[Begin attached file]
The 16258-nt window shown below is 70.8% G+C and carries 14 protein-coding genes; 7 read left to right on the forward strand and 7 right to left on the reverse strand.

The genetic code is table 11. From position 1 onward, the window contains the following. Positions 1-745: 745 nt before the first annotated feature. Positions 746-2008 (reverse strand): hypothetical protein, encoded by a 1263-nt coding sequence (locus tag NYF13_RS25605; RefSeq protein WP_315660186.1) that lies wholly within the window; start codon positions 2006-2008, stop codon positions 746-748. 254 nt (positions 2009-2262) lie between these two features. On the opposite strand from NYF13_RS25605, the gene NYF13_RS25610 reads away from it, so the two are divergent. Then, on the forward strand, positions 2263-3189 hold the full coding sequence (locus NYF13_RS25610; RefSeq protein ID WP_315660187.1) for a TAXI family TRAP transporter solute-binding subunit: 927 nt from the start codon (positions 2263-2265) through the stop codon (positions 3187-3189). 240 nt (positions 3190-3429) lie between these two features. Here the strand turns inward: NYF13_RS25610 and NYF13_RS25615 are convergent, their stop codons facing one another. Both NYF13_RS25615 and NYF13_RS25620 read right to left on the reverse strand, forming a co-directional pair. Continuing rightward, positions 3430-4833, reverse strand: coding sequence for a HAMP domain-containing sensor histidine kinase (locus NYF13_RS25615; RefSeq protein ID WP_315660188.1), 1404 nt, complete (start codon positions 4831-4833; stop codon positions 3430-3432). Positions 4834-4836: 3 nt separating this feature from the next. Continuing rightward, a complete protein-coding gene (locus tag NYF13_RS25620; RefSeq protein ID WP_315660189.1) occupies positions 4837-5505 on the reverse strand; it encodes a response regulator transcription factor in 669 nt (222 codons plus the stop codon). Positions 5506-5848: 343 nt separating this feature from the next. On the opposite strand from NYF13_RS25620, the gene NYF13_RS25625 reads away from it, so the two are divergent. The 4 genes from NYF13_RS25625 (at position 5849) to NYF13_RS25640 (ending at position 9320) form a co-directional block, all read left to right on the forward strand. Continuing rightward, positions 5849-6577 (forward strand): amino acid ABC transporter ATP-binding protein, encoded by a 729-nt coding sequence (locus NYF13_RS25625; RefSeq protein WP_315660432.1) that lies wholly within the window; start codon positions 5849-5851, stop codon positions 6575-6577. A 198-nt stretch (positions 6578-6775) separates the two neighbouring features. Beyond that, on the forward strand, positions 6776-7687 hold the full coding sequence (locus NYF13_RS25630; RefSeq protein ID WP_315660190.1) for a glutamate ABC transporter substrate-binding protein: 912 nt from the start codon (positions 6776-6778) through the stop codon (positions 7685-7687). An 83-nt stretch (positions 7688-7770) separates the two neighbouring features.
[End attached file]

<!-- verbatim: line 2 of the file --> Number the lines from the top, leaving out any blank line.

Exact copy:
The genetic code is table 11. From position 1 onward, the window contains the following. Positions 1-745: 745 nt before the first annotated feature. Positions 746-2008 (reverse strand): hypothetical protein, encoded by a 1263-nt coding sequence (locus tag NYF13_RS25605; RefSeq protein WP_315660186.1) that lies wholly within the window; start codon positions 2006-2008, stop codon positions 746-748. 254 nt (positions 2009-2262) lie between these two features. On the opposite strand from NYF13_RS25605, the gene NYF13_RS25610 reads away from it, so the two are divergent. Then, on the forward strand, positions 2263-3189 hold the full coding sequence (locus NYF13_RS25610; RefSeq protein ID WP_315660187.1) for a TAXI family TRAP transporter solute-binding subunit: 927 nt from the start codon (positions 2263-2265) through the stop codon (positions 3187-3189). 240 nt (positions 3190-3429) lie between these two features. Here the strand turns inward: NYF13_RS25610 and NYF13_RS25615 are convergent, their stop codons facing one another. Both NYF13_RS25615 and NYF13_RS25620 read right to left on the reverse strand, forming a co-directional pair. Continuing rightward, positions 3430-4833, reverse strand: coding sequence for a HAMP domain-containing sensor histidine kinase (locus NYF13_RS25615; RefSeq protein ID WP_315660188.1), 1404 nt, complete (start codon positions 4831-4833; stop codon positions 3430-3432). Positions 4834-4836: 3 nt separating this feature from the next. Continuing rightward, a complete protein-coding gene (locus tag NYF13_RS25620; RefSeq protein ID WP_315660189.1) occupies positions 4837-5505 on the reverse strand; it encodes a response regulator transcription factor in 669 nt (222 codons plus the stop codon). Positions 5506-5848: 343 nt separating this feature from the next. On the opposite strand from NYF13_RS25620, the gene NYF13_RS25625 reads away from it, so the two are divergent. The 4 genes from NYF13_RS25625 (at position 5849) to NYF13_RS25640 (ending at position 9320) form a co-directional block, all read left to right on the forward strand. Continuing rightward, positions 5849-6577 (forward strand): amino acid ABC transporter ATP-binding protein, encoded by a 729-nt coding sequence (locus NYF13_RS25625; RefSeq protein WP_315660432.1) that lies wholly within the window; start codon positions 5849-5851, stop codon positions 6575-6577. A 198-nt stretch (positions 6578-6775) separates the two neighbouring features. Beyond that, on the forward strand, positions 6776-7687 hold the full coding sequence (locus NYF13_RS25630; RefSeq protein ID WP_315660190.1) for a glutamate ABC transporter substrate-binding protein: 912 nt from the start codon (positions 6776-6778) through the stop codon (positions 7685-7687). An 83-nt stretch (positions 7688-7770) separates the two neighbouring features.